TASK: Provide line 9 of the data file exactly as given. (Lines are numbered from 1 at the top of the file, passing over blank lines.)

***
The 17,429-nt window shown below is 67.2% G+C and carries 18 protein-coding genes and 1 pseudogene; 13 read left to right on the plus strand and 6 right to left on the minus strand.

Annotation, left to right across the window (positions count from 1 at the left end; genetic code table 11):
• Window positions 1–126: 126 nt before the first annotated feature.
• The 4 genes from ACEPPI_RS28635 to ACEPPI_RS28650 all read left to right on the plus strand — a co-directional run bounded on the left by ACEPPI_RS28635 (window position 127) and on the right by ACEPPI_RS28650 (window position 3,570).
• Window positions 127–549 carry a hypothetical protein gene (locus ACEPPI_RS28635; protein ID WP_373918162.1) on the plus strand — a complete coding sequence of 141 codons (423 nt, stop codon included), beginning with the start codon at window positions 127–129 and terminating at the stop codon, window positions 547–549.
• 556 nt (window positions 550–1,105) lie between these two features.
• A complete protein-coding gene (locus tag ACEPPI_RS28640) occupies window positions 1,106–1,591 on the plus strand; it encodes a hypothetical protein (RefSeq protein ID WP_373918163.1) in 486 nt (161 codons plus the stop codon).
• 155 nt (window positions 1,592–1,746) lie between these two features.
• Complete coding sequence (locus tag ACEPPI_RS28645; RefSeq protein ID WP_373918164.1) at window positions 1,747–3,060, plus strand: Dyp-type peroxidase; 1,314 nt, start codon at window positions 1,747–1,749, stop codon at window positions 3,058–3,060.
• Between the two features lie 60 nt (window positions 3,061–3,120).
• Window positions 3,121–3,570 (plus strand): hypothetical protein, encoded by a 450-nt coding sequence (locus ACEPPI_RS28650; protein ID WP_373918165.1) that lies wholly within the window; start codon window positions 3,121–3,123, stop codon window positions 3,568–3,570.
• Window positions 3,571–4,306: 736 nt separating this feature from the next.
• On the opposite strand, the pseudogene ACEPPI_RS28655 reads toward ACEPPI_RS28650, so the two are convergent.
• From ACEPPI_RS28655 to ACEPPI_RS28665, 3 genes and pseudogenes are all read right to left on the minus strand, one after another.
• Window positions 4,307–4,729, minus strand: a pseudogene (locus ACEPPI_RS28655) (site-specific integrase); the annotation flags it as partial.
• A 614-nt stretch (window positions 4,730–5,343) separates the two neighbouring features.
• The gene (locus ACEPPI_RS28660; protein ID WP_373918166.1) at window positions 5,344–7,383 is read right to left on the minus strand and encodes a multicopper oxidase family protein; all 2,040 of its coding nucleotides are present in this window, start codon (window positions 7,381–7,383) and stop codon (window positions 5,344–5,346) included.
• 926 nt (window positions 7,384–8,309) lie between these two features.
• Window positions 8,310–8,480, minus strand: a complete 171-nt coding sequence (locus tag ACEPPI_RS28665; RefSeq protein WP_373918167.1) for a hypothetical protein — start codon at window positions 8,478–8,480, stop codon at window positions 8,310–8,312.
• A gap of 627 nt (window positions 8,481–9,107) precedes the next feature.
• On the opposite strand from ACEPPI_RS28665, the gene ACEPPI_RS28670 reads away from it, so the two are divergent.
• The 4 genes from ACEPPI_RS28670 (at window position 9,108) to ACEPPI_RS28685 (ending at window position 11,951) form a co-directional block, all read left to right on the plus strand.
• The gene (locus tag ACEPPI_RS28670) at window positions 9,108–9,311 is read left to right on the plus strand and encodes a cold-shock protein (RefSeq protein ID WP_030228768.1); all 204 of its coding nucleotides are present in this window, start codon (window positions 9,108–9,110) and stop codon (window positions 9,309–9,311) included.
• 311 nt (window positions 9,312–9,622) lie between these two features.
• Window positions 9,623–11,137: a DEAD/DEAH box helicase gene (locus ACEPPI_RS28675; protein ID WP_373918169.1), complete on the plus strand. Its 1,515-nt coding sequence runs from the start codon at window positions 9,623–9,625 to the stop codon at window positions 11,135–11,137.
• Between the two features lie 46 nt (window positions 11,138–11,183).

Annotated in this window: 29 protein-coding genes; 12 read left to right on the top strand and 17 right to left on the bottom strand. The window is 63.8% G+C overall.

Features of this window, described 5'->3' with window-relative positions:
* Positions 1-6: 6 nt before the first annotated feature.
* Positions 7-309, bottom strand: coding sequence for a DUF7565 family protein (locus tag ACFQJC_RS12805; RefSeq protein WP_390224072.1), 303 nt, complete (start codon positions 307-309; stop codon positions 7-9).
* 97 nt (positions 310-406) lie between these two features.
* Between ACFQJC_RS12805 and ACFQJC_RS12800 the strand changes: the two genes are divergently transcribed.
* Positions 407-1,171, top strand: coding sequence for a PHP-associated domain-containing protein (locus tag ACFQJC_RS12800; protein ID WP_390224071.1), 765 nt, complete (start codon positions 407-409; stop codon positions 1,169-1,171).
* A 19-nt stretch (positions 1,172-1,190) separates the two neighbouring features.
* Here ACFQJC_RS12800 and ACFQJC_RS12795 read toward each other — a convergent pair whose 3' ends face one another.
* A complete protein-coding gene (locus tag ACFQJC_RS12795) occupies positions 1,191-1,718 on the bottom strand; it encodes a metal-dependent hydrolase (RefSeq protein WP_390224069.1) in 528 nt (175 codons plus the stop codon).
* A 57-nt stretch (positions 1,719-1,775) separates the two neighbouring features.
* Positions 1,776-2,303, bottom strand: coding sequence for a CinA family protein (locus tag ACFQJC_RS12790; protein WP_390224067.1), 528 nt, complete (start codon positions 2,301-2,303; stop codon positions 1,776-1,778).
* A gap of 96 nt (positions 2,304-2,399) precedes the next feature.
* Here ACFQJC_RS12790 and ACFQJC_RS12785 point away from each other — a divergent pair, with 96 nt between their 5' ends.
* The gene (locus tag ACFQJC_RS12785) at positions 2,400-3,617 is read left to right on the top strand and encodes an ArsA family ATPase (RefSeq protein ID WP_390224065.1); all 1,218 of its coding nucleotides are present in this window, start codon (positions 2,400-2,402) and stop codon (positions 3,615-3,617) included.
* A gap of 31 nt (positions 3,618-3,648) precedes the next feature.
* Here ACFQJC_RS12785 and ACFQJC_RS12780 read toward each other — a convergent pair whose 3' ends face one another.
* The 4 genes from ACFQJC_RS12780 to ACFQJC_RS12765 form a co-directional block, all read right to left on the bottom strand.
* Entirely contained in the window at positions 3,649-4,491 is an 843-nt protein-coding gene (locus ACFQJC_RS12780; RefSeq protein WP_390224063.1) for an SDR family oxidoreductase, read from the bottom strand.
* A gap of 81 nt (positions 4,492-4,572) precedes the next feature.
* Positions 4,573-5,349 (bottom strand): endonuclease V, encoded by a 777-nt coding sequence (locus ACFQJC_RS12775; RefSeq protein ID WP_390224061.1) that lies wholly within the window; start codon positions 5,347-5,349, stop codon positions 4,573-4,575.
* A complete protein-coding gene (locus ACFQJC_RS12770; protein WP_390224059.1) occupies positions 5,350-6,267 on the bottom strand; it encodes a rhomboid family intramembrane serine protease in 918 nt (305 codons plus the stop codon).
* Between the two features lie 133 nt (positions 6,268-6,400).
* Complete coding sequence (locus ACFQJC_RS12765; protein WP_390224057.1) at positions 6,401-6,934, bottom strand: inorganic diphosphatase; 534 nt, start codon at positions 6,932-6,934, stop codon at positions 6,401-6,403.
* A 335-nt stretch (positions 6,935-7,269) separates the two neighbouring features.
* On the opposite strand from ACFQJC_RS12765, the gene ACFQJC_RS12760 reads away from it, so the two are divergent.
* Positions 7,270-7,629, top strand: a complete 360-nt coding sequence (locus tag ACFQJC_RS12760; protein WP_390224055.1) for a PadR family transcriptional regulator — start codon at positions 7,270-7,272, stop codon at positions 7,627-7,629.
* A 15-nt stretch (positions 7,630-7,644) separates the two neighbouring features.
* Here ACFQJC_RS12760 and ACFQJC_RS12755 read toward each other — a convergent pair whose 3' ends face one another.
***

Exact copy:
• Complete coding sequence (locus tag ACEPPI_RS28645; RefSeq protein ID WP_373918164.1) at window positions 1,747–3,060, plus strand: Dyp-type peroxidase; 1,314 nt, start codon at window positions 1,747–1,749, stop codon at window positions 3,058–3,060.